Ginger-Roasted Parsnips

Parsnips contain antioxidants and vitamins A and C. “They’re our favorite root vegetable,” according to Clark Frasier.

Squash Gratin with Poblanos & Cream

Chef Julie Robles makes this vegetarian gratin in individual dishes with a topping of candied pepitas (pumpkin seeds). This version is for one big gratin garnished with plain toasted pumpkin seeds.

Spinach-Shiitake Bread Puddings

Jean-Georges Vongerichten took the American stuffing basics and reconfigured them. This dressing, which he prefers to cook outside the bird, takes an unexpected form. It can be made ahead and rewarmed as the turkey rests.

Pickled Beet Salad

Pickled Chioggia beets are perfect in this salad with parsley and fennel fronds.

Peppered Corn Bread

John Currence ingeniously uses both naturally low-fat buttermilk and fat-free sour cream to make his tender corn bread.

Roasted Squash with Maple Syrup and Sage Cream

Barbara Lynch isn’t choosy about which squash to include in this deeply flavored dish, which gets finished with a sage-infused cream sauce—she goes with whichever varieties look best at the farmers’ market—but butternut and delicata are among her favorites.

Creamy Swiss Chard with Crisp Bread Crumbs

Maria Helm Sinskey claims that a rich gratin topped with cheesy bread crumbs is the only way her children will eat Swiss chard. “I’ve learned that a little cream and cheese gets my kids to finish their vegetables,” she says.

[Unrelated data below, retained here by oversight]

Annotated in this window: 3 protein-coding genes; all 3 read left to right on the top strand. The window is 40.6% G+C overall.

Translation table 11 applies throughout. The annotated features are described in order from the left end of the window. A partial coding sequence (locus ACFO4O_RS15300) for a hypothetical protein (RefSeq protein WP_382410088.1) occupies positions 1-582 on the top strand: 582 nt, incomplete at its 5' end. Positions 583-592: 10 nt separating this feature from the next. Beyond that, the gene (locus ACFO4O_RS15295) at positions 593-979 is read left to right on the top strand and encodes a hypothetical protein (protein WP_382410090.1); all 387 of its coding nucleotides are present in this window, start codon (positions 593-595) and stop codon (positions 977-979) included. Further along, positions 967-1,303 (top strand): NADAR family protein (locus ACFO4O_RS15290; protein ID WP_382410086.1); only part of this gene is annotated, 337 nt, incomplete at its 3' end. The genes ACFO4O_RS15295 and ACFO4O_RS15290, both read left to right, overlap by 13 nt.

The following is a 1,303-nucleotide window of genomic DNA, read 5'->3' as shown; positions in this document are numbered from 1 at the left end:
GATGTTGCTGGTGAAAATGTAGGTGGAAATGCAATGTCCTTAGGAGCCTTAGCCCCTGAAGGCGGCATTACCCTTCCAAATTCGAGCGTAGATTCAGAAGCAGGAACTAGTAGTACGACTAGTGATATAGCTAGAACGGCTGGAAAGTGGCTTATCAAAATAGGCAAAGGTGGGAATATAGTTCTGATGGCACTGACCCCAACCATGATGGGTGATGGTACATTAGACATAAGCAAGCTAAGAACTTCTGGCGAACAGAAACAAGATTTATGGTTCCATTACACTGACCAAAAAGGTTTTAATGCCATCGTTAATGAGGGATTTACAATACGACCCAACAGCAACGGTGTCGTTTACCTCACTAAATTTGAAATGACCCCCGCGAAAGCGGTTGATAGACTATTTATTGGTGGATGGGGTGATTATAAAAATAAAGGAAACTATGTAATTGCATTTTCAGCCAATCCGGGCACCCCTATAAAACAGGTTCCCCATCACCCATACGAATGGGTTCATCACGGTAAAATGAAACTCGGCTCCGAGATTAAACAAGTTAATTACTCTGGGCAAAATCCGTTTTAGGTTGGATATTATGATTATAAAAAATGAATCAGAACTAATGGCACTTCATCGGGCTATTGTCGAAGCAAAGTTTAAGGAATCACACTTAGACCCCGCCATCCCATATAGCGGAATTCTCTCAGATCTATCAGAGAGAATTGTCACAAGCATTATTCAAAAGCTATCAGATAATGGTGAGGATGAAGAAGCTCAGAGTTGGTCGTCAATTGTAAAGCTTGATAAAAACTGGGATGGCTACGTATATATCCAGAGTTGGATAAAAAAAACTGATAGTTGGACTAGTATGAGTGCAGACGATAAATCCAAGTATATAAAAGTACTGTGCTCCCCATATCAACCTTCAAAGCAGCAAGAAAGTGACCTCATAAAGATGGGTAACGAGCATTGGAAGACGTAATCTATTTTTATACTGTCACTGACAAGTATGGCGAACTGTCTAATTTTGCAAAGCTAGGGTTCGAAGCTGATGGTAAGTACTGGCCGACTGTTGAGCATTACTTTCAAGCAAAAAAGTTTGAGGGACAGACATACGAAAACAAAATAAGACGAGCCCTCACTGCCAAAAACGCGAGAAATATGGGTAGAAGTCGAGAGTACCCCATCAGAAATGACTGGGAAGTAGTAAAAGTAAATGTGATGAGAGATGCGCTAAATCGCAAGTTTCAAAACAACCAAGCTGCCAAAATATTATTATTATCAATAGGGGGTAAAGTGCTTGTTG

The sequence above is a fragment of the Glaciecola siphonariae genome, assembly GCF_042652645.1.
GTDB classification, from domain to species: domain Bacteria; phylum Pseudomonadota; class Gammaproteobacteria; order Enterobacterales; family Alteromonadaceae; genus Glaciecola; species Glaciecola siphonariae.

Whole-Grain Stuffing with Apples, Sausage and Pecans

After tossing the ingredients and spreading them in a pan, Melissa Rubel Jacobson chills the stuffing for at least an hour before baking. This ensures that the bread soaks up the liquid—key to a stuffing that’s crisp on top and moist within.

Warm Farro Salad with Braised Radishes

Green Beans with Mustard-Seed Butter

The mustard-seed butter can be refrigerated for up to 3 days or frozen for up to 1 month. Let the butter return to room temperature before using. The cooked green beans can be refrigerated overnight; blanch in boiling water or steam until heated through.

Red Skin Potato Mash

The mashed potatoes can be made early in the day. Cover and keep warm, then reheat gently, adding more warm milk if the potatoes seem stiff.

Maple-Ginger-Roasted Vegetables with Pecans

When roasting winter vegetables, Melissa Rubel Jacobson says be sure to chop them about the same size, so they cook at the same rate. And toss them at least once while they’re in the oven, so they brown evenly.

Escarole and Roasted Broccoli Salad with Anchovy Dressing

This salad offers an amazing array of flavors: sweet roasted broccoli, bitter escarole, salty anchovies, sharp cheese.

Aunt Elsie’s Texas Potatoes

Modern Family actor Eric Stonestreet got this fantastic potato casserole recipe from his great-aunt Elsie Ball. Stonestreet calls them “Kansas potatoes” because he’s from Kansas. “I don’t think Texas will mind,” he says. The original recipe calls for canned cream of chicken soup, but taking a few extra minutes to prepare a homemade sauce makes this already delicious casserole even better.